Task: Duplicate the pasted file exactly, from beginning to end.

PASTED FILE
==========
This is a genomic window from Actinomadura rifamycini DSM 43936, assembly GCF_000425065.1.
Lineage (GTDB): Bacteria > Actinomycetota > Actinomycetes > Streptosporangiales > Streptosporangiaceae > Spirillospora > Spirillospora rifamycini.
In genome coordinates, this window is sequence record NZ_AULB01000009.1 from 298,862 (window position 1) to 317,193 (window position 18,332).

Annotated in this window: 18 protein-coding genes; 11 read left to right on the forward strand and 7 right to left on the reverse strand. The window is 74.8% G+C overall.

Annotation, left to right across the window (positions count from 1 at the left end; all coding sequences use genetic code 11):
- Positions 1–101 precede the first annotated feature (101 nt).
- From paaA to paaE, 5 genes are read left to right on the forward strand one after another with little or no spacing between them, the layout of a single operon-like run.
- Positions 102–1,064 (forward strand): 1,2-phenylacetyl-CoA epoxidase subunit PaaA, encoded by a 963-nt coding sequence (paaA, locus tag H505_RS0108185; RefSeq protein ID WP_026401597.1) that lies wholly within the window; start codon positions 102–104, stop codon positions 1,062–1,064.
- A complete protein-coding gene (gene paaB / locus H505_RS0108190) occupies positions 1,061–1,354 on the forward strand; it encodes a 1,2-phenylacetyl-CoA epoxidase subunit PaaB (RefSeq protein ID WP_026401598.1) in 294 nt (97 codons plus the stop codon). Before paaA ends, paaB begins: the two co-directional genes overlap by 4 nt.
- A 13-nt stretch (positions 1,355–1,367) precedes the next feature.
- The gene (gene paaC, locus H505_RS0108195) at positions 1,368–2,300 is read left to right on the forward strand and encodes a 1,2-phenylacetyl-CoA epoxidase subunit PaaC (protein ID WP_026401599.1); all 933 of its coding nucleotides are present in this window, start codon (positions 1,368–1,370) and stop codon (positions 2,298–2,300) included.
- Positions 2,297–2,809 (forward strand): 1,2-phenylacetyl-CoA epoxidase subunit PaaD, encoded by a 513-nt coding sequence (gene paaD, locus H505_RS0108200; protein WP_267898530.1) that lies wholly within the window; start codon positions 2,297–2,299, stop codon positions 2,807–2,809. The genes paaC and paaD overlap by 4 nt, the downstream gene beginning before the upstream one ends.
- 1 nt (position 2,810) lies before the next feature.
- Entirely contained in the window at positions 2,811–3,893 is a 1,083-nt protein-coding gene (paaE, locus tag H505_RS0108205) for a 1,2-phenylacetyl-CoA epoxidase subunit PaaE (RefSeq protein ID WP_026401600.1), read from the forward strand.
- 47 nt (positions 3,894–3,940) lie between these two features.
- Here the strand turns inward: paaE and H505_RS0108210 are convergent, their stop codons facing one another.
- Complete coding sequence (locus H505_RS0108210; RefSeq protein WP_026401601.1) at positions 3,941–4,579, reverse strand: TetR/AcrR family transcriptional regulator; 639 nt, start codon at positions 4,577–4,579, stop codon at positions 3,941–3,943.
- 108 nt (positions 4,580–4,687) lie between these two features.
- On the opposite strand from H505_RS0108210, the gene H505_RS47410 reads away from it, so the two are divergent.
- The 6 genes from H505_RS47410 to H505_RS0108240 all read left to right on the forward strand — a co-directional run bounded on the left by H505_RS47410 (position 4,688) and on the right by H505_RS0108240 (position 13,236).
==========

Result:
This is a genomic window from Actinomadura rifamycini DSM 43936, assembly GCF_000425065.1.
Lineage (GTDB): Bacteria > Actinomycetota > Actinomycetes > Streptosporangiales > Streptosporangiaceae > Spirillospora > Spirillospora rifamycini.
In genome coordinates, this window is sequence record NZ_AULB01000009.1 from 298,862 (window position 1) to 317,193 (window position 18,332).

Annotated in this window: 18 protein-coding genes; 11 read left to right on the forward strand and 7 right to left on the reverse strand. The window is 74.8% G+C overall.

Annotation, left to right across the window (positions count from 1 at the left end; all coding sequences use genetic code 11):
- Positions 1–101 precede the first annotated feature (101 nt).
- From paaA to paaE, 5 genes are read left to right on the forward strand one after another with little or no spacing between them, the layout of a single operon-like run.
- Positions 102–1,064 (forward strand): 1,2-phenylacetyl-CoA epoxidase subunit PaaA, encoded by a 963-nt coding sequence (paaA, locus tag H505_RS0108185; RefSeq protein ID WP_026401597.1) that lies wholly within the window; start codon positions 102–104, stop codon positions 1,062–1,064.
- A complete protein-coding gene (gene paaB / locus H505_RS0108190) occupies positions 1,061–1,354 on the forward strand; it encodes a 1,2-phenylacetyl-CoA epoxidase subunit PaaB (RefSeq protein ID WP_026401598.1) in 294 nt (97 codons plus the stop codon). Before paaA ends, paaB begins: the two co-directional genes overlap by 4 nt.
- A 13-nt stretch (positions 1,355–1,367) precedes the next feature.
- The gene (gene paaC, locus H505_RS0108195) at positions 1,368–2,300 is read left to right on the forward strand and encodes a 1,2-phenylacetyl-CoA epoxidase subunit PaaC (protein ID WP_026401599.1); all 933 of its coding nucleotides are present in this window, start codon (positions 1,368–1,370) and stop codon (positions 2,298–2,300) included.
- Positions 2,297–2,809 (forward strand): 1,2-phenylacetyl-CoA epoxidase subunit PaaD, encoded by a 513-nt coding sequence (gene paaD, locus H505_RS0108200; protein WP_267898530.1) that lies wholly within the window; start codon positions 2,297–2,299, stop codon positions 2,807–2,809. The genes paaC and paaD overlap by 4 nt, the downstream gene beginning before the upstream one ends.
- 1 nt (position 2,810) lies before the next feature.
- Entirely contained in the window at positions 2,811–3,893 is a 1,083-nt protein-coding gene (paaE, locus tag H505_RS0108205) for a 1,2-phenylacetyl-CoA epoxidase subunit PaaE (RefSeq protein ID WP_026401600.1), read from the forward strand.
- 47 nt (positions 3,894–3,940) lie between these two features.
- Here the strand turns inward: paaE and H505_RS0108210 are convergent, their stop codons facing one another.
- Complete coding sequence (locus H505_RS0108210; RefSeq protein WP_026401601.1) at positions 3,941–4,579, reverse strand: TetR/AcrR family transcriptional regulator; 639 nt, start codon at positions 4,577–4,579, stop codon at positions 3,941–3,943.
- 108 nt (positions 4,580–4,687) lie between these two features.
- On the opposite strand from H505_RS0108210, the gene H505_RS47410 reads away from it, so the two are divergent.
- The 6 genes from H505_RS47410 to H505_RS0108240 all read left to right on the forward strand — a co-directional run bounded on the left by H505_RS47410 (position 4,688) and on the right by H505_RS0108240 (position 13,236).